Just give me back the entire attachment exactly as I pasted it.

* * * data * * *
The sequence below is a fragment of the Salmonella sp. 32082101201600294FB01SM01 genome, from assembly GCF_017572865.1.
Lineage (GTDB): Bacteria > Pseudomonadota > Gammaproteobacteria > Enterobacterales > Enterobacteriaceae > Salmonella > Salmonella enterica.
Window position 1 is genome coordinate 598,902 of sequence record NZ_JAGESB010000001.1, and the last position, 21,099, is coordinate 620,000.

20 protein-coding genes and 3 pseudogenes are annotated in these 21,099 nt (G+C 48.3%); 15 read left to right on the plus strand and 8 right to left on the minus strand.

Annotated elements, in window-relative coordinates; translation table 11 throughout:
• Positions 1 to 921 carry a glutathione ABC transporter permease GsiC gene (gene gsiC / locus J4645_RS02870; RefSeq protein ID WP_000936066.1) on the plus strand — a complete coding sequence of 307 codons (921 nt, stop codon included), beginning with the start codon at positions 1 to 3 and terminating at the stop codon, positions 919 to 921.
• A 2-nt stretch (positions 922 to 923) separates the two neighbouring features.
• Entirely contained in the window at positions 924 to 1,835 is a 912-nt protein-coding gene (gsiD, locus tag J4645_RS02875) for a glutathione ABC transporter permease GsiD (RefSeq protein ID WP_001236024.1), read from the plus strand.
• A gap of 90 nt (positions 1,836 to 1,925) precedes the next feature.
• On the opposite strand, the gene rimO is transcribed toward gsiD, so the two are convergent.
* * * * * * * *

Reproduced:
The sequence below is a fragment of the Salmonella sp. 32082101201600294FB01SM01 genome, from assembly GCF_017572865.1.
Lineage (GTDB): Bacteria > Pseudomonadota > Gammaproteobacteria > Enterobacterales > Enterobacteriaceae > Salmonella > Salmonella enterica.
Window position 1 is genome coordinate 598,902 of sequence record NZ_JAGESB010000001.1, and the last position, 21,099, is coordinate 620,000.

20 protein-coding genes and 3 pseudogenes are annotated in these 21,099 nt (G+C 48.3%); 15 read left to right on the plus strand and 8 right to left on the minus strand.

Annotated elements, in window-relative coordinates; translation table 11 throughout:
• Positions 1 to 921 carry a glutathione ABC transporter permease GsiC gene (gene gsiC / locus J4645_RS02870; RefSeq protein ID WP_000936066.1) on the plus strand — a complete coding sequence of 307 codons (921 nt, stop codon included), beginning with the start codon at positions 1 to 3 and terminating at the stop codon, positions 919 to 921.
• A 2-nt stretch (positions 922 to 923) separates the two neighbouring features.
• Entirely contained in the window at positions 924 to 1,835 is a 912-nt protein-coding gene (gsiD, locus tag J4645_RS02875) for a glutathione ABC transporter permease GsiD (RefSeq protein ID WP_001236024.1), read from the plus strand.
• A gap of 90 nt (positions 1,836 to 1,925) precedes the next feature.
• On the opposite strand, the gene rimO is transcribed toward gsiD, so the two are convergent.